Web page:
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Braemore House, Tunnel

Culvert (Period Unassigned), Tunnel (Period Unassigned)

Site Name Braemore House, Tunnel

Classification Culvert (Period Unassigned), Tunnel (Period Unassigned)

Alternative Name(s) Braemore And Inverbroom Estate

Canmore ID 70740

Site Number NH27NW 4

NGR NH 20000 79400

Datum OSGB36 - NGR

Permalink http://canmore.org.uk/site/70740

Ordnance Survey licence number 100057073. All rights reserved.
Canmore Disclaimer. © Copyright and database right 2021.

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Administrative Areas

  • Council Highland
  • Parish Lochbroom
  • Former Region Highland
  • Former District Ross And Cromarty
  • Former County Ross And Cromarty

Archaeology Notes

NH27NW 4 203 784

Possibly on map sheet NH17NE.

See also NH27NW 13.

For Braemore House and related sites, see NH17NE 7.00.

'Tunnel & culvert': listed. [No details given.]

D W Ross 1990.

The location of these structures remains uncertain and no description is apparently available. Either these structures or the 'stable' NH27NW 13 (at cited location NH 200 793) may be the 'cattle byre with the cross-section of a railway tunnel' that is reported by Prof R Paxton (24 February 2006) at cited location NH 200 794.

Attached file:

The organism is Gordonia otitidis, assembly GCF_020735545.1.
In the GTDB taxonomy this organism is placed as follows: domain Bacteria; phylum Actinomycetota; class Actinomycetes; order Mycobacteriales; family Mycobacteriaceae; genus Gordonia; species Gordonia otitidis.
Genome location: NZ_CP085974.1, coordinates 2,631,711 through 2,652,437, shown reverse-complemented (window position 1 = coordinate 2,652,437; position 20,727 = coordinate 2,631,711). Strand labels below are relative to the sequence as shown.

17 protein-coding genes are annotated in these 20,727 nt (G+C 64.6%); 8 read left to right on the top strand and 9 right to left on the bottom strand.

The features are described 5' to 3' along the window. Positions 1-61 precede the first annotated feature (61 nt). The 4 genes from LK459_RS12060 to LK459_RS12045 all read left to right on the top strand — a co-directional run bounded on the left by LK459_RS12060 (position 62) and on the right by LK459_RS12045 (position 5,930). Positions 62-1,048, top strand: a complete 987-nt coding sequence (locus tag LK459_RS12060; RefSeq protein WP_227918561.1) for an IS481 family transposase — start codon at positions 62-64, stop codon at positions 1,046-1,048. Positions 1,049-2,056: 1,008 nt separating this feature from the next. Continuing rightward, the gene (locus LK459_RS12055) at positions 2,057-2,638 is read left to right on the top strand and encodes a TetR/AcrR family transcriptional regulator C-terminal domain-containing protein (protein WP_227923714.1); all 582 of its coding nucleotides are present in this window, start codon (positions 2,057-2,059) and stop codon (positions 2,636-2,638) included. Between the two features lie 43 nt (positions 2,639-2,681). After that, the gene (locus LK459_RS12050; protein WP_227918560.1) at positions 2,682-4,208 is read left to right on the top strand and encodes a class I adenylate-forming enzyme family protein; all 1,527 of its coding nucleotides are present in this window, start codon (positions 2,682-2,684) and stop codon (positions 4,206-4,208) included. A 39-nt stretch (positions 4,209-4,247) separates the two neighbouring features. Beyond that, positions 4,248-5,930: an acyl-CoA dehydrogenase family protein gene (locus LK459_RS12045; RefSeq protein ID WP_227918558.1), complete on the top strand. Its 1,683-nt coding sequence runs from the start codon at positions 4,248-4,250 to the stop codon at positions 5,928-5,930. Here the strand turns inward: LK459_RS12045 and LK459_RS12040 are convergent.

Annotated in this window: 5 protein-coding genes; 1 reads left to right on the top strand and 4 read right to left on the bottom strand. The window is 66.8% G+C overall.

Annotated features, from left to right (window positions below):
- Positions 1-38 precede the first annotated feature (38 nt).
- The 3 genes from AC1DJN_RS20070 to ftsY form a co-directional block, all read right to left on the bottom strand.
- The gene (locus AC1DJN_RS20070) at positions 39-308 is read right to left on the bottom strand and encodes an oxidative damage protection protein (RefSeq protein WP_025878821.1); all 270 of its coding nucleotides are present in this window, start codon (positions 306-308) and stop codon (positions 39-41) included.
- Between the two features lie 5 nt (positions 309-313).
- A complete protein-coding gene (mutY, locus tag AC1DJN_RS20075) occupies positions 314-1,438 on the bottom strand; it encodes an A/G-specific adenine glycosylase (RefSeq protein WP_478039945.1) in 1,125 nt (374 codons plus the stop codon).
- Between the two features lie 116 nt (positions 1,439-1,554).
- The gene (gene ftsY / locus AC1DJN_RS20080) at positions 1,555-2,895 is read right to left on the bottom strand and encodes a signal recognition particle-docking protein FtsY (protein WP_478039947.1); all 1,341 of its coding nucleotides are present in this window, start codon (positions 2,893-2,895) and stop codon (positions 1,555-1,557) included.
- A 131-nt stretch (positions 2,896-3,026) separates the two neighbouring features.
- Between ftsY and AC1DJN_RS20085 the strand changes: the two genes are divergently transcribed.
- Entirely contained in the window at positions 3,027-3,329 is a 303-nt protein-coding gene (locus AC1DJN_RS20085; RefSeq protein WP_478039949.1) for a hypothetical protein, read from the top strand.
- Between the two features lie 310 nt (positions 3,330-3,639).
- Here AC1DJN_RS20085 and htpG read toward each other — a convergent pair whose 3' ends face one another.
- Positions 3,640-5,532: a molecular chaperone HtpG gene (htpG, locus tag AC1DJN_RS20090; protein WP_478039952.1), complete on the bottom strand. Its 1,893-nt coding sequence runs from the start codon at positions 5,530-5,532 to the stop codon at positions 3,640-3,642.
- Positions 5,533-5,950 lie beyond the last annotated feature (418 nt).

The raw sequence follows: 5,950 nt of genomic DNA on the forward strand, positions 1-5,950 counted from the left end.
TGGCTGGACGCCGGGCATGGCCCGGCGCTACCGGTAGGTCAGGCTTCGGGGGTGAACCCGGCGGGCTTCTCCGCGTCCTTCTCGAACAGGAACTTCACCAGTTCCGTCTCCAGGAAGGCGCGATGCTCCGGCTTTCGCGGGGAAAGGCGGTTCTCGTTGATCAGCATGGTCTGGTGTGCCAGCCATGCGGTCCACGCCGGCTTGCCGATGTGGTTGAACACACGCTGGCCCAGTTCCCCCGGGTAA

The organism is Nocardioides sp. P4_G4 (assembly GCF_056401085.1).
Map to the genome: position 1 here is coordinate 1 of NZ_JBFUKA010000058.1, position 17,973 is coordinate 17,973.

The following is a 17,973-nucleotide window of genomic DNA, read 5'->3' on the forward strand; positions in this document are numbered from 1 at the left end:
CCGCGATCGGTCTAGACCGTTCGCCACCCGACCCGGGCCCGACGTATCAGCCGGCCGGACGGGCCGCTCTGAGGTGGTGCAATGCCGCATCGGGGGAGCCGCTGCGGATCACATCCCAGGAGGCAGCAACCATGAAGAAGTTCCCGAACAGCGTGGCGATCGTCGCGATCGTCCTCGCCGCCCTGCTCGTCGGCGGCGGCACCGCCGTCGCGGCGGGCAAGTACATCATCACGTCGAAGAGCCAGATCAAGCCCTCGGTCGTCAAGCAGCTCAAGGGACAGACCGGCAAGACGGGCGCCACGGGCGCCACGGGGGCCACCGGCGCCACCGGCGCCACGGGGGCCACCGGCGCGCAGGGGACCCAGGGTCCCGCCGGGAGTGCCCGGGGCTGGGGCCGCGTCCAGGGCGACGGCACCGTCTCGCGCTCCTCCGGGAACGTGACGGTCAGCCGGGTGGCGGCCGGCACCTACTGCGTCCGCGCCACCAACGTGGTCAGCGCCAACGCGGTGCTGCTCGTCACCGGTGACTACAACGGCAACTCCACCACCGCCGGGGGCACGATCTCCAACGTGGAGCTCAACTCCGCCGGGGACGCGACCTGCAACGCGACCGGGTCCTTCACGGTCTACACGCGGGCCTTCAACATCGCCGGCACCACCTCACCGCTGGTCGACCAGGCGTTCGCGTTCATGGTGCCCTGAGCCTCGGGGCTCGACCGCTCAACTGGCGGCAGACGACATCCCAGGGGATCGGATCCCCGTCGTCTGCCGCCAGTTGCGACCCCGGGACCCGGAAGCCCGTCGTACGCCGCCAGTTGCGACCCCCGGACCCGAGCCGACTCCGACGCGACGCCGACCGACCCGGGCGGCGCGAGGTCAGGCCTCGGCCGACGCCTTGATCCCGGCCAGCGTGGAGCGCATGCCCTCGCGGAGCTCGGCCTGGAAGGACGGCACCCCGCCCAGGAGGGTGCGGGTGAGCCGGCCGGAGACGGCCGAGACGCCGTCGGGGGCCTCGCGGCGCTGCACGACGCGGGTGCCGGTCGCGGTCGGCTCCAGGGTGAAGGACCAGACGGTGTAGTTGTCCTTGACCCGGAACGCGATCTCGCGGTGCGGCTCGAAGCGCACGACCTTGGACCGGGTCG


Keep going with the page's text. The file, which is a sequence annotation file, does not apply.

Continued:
Information from RCAHMS (RJCM), 27 March 2006.

Activities

Publication Account

Braemore and Inverbroom Estate Structures, Wester Ross

(Institute Civil Engineers Historic Engineering Works no. HEW 1556)

Sir John Fowler, whose major works included London’s Metropolitan Railway and the Forth Bridge, purchased in 1865 and 1867, respectively, estates totalling 40 000 acres at Braemore and Inverbroom, near Ullapool, which he enjoyed for over three decades, his last visit being in

October 1897. During this period he applied his engineering skills to developing the estate for the enjoyment ofhis family and distinguished guests. His improvements, apart from planting nine million trees and maximising agricultural development, included a cattle byre (NH 2000 7940) with the cross-section of a tunnel, similar although not identical to those of the Metropolitan Railway, built into the hillside west of Home Loch. It is about 38 ft long internally and 17 ft wide with an arched masonry roof 14 ft high.

R Paxton and J Shipway, 2007.

Reproduced from 'Civil Engineering heritage: Scotland - Highlands and Islands' with kind permission from Thomas Telford Publishers.

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